Switching gears, Amanat talked the Marvel Super Hero Adventures line of books. “It takes Spider-Man and pairs him up with some of our great Marvel characters, like Spider-Gwen, like Squirrel Girl,” Amanat said, calling them “fantastic chapter books” for young readers. “At the end of every single book is a one-page comic strip, which is a great introduction to comics for a young reader.”

There will also be a comic book series, written by Jim McCann and drawn by Dario Brizuela. “We’re very excited about this book, you’ll see Marvel Super Hero Adventures everywhere across Marvel.”

The middle-grade novel Black Panther: The Young Prince is scheduled for release in January 2018, by Ronald L. Smith. “It’s a really beautiful story” of T’Challa’s early days, Amanat said.

Also on the novel front: Runaways: An Original Noel by Christopher Golden, which is based on the original comic series “and sort of teases the next big challenge in their lives.” It’s also scheduled for release in January 2018.

Moving to fan Q&A, the first person at the microphone asked about the controversial Marvel Custom Comic produced for Northrop Grumman. “I’ll be honest with you, I saw it for the first time as you guys,” Quesada said. “I think there were some messaging issues. It was really about science and education.” He added that he believes the steps that have been taken have satisfactorily resolved the issue.

A fan asked if Coates consulted on the Black Panther film: “That’s a short answer, no,” Coates replied.

The same fan said he enjoyed Secret Empire, and asked if the backlash to the story affected him at all. “In all seriousness, it didn’t,” Spencer said. “At least in terms of telling the story. All you can do is the best you can. The whole time, I was hearing from people like yourselves who were enjoying the story, and that was a huge source of support for me.”

Quesada added that, shortly after he became Editor-in-Chief at Marvel in 2000, he talked to Tom DeFalco, who had the job from 1987 to 1994, with DeFalco telling him, “If you’re going to take this job, you have to have a broad back. You’re going to get slings and arrows. If you don’t have a broad back, no harm no foul, but leave now, for your health, your family, everything.”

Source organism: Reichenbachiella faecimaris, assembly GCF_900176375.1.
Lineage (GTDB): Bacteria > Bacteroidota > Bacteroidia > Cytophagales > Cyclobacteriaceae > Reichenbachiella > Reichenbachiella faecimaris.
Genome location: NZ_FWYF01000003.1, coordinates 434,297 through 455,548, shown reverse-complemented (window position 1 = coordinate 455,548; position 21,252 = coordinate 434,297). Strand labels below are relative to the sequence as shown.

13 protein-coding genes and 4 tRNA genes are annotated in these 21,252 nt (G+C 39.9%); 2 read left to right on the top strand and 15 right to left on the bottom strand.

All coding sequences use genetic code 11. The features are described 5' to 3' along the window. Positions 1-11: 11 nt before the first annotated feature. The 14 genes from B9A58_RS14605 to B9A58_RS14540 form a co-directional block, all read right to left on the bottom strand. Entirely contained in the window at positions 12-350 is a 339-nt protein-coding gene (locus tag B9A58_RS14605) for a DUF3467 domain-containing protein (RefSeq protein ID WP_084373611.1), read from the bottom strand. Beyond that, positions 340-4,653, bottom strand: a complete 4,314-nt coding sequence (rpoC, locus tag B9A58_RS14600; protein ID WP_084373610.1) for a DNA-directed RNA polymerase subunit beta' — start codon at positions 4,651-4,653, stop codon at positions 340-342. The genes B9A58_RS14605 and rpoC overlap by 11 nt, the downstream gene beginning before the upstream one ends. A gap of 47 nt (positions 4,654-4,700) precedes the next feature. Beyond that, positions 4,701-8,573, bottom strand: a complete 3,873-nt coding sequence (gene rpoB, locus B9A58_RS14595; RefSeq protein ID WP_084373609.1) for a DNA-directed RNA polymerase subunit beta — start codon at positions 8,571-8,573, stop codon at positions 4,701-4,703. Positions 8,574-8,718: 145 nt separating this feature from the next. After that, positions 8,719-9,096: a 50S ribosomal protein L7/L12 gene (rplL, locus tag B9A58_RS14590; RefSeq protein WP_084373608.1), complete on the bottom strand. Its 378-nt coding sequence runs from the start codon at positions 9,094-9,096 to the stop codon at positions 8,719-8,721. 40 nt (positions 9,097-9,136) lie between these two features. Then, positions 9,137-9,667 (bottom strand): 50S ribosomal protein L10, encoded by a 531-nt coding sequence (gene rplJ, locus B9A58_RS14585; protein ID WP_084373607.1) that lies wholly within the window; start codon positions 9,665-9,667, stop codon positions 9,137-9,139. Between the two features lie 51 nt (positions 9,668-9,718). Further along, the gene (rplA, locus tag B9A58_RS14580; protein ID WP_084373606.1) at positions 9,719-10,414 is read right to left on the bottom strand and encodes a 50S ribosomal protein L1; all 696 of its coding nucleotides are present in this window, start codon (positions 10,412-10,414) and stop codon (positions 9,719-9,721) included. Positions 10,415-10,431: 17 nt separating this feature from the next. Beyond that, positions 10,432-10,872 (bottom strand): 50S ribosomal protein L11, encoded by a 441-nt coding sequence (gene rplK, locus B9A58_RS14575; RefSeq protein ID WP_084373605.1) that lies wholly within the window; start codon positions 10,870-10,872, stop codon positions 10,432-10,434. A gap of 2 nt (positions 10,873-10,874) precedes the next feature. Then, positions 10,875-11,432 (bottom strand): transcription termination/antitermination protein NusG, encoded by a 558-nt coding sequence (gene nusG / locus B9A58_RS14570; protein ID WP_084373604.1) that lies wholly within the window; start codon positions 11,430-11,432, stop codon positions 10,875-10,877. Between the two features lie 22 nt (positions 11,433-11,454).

“Nick has endured a lot,” Quesada continued. “A lot of creators have endured a lot.” Quesada said that aside from calls for violence — which is always unacceptable — critiques of work are inevitable. “You’ve got to have a broad back it you’re going to get into this business. It comes with the dinner.”

A fan asked about how Marvel deals with comics that may not connect with readers the way they hope. Quesada said that in an enterprise like Marvel publishing, ultimately, the majority of things that are attempted won’t necessarily be a success, but you have to try. “Runaways was actually sitting in a drawer of the previous editor-in-chief’s desk,” Quesada said. “I started going through stuff and I was like, ‘Whoa, this is pretty cool!'” Quesada further related that he was never a fan of cosmic comics at Marvel — “they were so crazy, that I couldn’t find the heart in it” — but was willing to give them a chance, which led to the Dan Abnett and Andy Lanning-written comics like Annihilation and Guardians of the Galaxy comics that ended up inspiring the Marvel Studios Guardians of the Galaxy film.

Which Avengers will appear in “No Surrender”? “It’s everybody,” Zub said. “I think we’re keeping track of like 26 characters.” Brevoort said cast members of Avengers, U.S. Avengers, Uncanny Avengers and Occupy Avengers are all in it, along with more Avengers-related characters.

Will the new Thanos arc deal with the character’s obsession with Death? Not at first, at least, according to Cates. “The first arc is more about him trying to reach the top of the mountain, and when he gets there, finding out there’s just more mountain,” Cates said. “His hero’s journey is, ‘There’s just not enough hours in the day to murder.'”